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VAT on Real Estate .. Taking the disastrous route

Published on 23rd February 2022

Are we going to shoot ourselves on the foot, in this case? I will refer to the history of Value Added Tax (VAT) on residential properties in brief. VAT began to be imposed on homes in 2011 and for homes of up to 200 sqm a reduced rate was offered.

If the house was between 200 sqm and 275 sqm, then proportionally the first 200 sqm benefited from the reduced rate, while houses over 200 sqm paid the normal rate. If a house was more than 275 sqm, then the normal rate was imposed on the entire purchase/construction cost of the property.

In 2016, Parliament differentiated the framework, which became simpler, and was as follows: Up to 200 sqm, reduced rate and proportionally normal rate for all square meters over 200. We clarify that there was no maximum area of ​​a property that did not benefit from the reduced rate.

In July 2021, we received an email from the European Union (EU) telling us that the benefit of the reduced rate has been given to all those who buy housing and that was not the EU’s goal, as they see the reduced rate as a social benefit. We were also told that the average size of Cypriot flats/houses is 141 sqm., implying that the limit of 200 sqm is high to enjoy the reduced rate. Of course, until January 2021 and while the EU was aware of the provisions of our legislation, it did not have any problem with it, giving a relevant reply to a Cypriot MEP who asked a relevant question in the European Parliament.

Foreign investors

Perhaps the EU, feeling that it had wronged us with the 2013 haircut of bank deposits and the economic recession that followed, wanted to help the Cypriot economy grow, thus allowing both wealthy Cypriots and foreign investors to take advantage of this incentive. Because no one can guarantee us that with an increased VAT rate and consequently increased costs we would attract the foreign buyer to Cyprus. Let me remind you that there are many European countries that offer passport schemes through real estate investments to attract foreign investors. Unfortunately, we are not alone, and we are not the only smart ones.

The fact that the EU allows us to offer this social benefit is not bad to use as an economic tool to increase state revenues following from more property sales. It is known that the increase of tax rates beyond a certain limit, leads to reduced sales and tax collection. I believe that the increase of tax rates to 19%, will lead many to reconsider their potential investment. The state collects many taxes from sales of new real estate in addition to VAT, such as taxes on employees’ earnings, taxes on profits of contractors, development companies and real estate agents, on fuel used in industry, etc. I estimate that the state with a reduced rate of 5% VAT collects about 20%-25% in taxes, fees, etc., from the cost/sale price of the property.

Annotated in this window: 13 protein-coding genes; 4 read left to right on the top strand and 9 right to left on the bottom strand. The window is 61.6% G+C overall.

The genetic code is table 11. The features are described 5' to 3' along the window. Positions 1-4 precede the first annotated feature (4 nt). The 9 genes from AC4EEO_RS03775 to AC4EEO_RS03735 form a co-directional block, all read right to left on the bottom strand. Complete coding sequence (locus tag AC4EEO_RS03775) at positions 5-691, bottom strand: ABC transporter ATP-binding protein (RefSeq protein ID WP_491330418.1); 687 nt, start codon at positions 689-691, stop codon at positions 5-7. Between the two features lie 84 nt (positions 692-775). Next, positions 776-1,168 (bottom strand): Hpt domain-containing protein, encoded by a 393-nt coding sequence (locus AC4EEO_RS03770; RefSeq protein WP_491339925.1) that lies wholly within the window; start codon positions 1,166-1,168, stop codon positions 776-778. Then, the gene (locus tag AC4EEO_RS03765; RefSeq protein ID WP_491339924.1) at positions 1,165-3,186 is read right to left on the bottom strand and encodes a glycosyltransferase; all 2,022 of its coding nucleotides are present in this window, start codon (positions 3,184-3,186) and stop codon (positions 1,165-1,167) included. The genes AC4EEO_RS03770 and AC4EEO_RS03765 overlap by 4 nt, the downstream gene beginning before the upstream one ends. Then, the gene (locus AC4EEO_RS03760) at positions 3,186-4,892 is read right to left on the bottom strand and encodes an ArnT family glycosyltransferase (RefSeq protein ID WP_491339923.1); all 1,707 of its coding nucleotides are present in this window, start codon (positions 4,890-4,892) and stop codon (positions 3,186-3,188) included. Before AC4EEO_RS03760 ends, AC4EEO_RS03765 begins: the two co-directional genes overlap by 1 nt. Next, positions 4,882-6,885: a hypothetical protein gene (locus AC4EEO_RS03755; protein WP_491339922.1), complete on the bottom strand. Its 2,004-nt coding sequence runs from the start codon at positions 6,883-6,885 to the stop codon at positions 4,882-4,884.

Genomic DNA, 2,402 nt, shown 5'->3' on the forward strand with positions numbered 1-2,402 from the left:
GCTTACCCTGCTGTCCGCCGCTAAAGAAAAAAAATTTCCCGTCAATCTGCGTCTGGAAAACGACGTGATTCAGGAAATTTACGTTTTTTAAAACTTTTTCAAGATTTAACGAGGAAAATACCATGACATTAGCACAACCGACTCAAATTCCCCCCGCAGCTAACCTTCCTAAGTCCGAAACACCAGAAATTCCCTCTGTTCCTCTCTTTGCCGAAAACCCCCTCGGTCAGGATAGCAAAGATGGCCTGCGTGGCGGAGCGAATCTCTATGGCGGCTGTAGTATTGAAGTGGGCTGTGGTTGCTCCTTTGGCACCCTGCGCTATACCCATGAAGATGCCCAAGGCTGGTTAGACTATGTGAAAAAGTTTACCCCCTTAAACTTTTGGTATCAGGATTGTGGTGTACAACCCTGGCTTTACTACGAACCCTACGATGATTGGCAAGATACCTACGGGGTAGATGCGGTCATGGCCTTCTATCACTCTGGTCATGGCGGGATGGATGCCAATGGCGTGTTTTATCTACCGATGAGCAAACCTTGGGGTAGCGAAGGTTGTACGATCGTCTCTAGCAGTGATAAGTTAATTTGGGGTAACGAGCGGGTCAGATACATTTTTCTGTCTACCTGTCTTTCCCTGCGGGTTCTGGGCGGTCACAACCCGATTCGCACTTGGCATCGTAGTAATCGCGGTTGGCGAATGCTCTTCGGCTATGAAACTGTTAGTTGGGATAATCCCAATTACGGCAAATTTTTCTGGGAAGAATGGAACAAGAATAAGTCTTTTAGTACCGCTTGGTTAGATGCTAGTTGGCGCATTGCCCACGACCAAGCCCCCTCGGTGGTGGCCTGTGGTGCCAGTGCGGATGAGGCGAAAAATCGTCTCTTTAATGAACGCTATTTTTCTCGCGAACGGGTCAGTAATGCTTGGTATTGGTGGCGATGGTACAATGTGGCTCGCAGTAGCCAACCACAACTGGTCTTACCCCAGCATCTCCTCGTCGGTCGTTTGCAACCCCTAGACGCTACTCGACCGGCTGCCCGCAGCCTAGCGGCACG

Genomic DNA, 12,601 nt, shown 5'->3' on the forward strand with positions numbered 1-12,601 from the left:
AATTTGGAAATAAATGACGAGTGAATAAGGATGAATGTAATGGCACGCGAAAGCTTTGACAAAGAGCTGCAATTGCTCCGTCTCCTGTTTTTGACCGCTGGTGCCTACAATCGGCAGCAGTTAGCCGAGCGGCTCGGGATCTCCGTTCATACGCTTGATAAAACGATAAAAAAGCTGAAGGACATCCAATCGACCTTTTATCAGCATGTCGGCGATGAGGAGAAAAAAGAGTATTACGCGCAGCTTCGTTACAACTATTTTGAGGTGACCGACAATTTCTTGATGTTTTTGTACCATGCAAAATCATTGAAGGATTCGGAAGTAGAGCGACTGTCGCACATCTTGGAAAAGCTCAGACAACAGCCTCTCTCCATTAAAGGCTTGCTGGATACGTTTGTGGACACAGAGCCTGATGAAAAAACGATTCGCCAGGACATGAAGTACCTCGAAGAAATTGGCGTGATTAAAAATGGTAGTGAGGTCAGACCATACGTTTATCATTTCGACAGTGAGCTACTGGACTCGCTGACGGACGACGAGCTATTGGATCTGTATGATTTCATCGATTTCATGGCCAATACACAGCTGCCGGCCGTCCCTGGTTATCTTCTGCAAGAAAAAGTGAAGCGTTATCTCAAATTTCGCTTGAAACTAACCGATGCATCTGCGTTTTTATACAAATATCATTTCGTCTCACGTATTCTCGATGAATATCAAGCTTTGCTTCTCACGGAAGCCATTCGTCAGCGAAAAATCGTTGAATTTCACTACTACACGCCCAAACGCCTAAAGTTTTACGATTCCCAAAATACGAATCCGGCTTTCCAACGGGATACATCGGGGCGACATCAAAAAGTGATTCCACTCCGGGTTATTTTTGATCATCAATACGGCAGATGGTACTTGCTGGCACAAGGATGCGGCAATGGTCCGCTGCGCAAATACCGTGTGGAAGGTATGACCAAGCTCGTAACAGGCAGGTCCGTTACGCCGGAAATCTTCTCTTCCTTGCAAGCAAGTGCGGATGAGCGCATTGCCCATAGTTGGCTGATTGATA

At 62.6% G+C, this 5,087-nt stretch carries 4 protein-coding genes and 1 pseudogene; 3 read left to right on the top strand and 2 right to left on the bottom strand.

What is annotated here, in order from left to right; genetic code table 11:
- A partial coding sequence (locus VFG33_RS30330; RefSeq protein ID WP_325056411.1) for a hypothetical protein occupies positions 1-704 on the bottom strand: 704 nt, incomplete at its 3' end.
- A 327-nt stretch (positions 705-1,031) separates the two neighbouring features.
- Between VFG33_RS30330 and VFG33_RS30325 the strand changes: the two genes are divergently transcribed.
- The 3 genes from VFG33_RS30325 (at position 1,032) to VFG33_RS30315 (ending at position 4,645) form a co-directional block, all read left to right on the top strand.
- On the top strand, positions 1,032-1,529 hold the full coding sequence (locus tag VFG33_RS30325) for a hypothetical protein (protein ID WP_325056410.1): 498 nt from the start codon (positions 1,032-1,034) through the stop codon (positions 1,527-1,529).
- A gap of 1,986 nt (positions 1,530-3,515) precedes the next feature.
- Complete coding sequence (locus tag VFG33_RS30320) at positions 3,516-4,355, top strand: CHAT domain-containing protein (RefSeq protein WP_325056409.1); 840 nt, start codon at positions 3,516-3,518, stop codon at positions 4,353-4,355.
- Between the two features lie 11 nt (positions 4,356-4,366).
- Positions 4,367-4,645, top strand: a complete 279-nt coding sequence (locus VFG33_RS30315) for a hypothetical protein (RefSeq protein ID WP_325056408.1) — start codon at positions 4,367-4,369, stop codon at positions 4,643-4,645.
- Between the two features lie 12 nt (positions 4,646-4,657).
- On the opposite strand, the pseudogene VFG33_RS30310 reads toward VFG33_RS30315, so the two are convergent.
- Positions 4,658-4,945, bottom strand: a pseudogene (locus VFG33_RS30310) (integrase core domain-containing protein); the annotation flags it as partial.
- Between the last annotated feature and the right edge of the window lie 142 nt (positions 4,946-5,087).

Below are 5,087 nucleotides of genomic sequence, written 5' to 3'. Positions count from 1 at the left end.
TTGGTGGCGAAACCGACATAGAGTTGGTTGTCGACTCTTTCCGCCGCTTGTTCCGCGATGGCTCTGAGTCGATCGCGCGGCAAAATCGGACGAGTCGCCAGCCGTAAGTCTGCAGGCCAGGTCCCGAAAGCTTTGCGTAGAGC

Unfortunately, the government, with the greatest ease, initially suggested that we immediately adopt the EU proposals, i.e., a reduction of the surface areas entitled to the reduced rate right away. I wonder if the Finance Ministry has any understanding of market conditions. Do they realise how many couples would have to tear down their dreams, since with their proposal, (the immediate adoption of the measure), years of planning and significant expenses would be wasted? - see architectural plans, land purchase, bank loans, etc. At the same time, many developers would be destroyed since the units that were planned and are in various stages of development would remain unavailable, pushing them to financial disaster and more non-performing loans.

Transition period

Following pressure from the political parties, it appears that the Ministry has made a shift allowing for a transitional period, which is also unrealistic. That is, their suggestion is to give a time frame of a few months where all the sales contracts submitted to the Land Registry to be subject to the current handling. That is, in an apartment building 2 identical apartments to receive different VAT treatment since one will be sold before the end of the period and the other after; The other is more likely not to sell at all with the disastrous results I described above. The most sensible approach for all market participants is to give a period of some months to apply for planning permits. All subsequent applications would then be handled under the new regime.

Some political parties, perhaps due to philosophical reasons, choose to ignore the financial consequences of the abolition of reduced VAT on larger or more expensive properties. They focus on the social aspect of the issue and want only a small portion of our fellow citizens to benefit. They do not realise that sales/construction of real estate will decrease and there will be many builders in unemployment and many entrepreneurs in bankruptcy. Anyway, even poor people can strive of a comfortable apartment or a comfortable house. Do not deprive them of this perspective.

In conclusion, a more targeted social policy in the VAT of new residential real estate will cause a loss of revenue for the state and will make it increasingly difficult to implement other social policy measures.

We all know that the construction industry is among the 3 big pillars of our economy, next to tourism and services. This sector is already plagued by increased construction costs due to rising prices for building materials. Incentives given by the state to acquire a first home, (interest rate subsidy), have wrongly stopped, as far as we are concerned. The icing on the cake will now come with the increased VAT.


Written by: George Mouskides
FOX General Director

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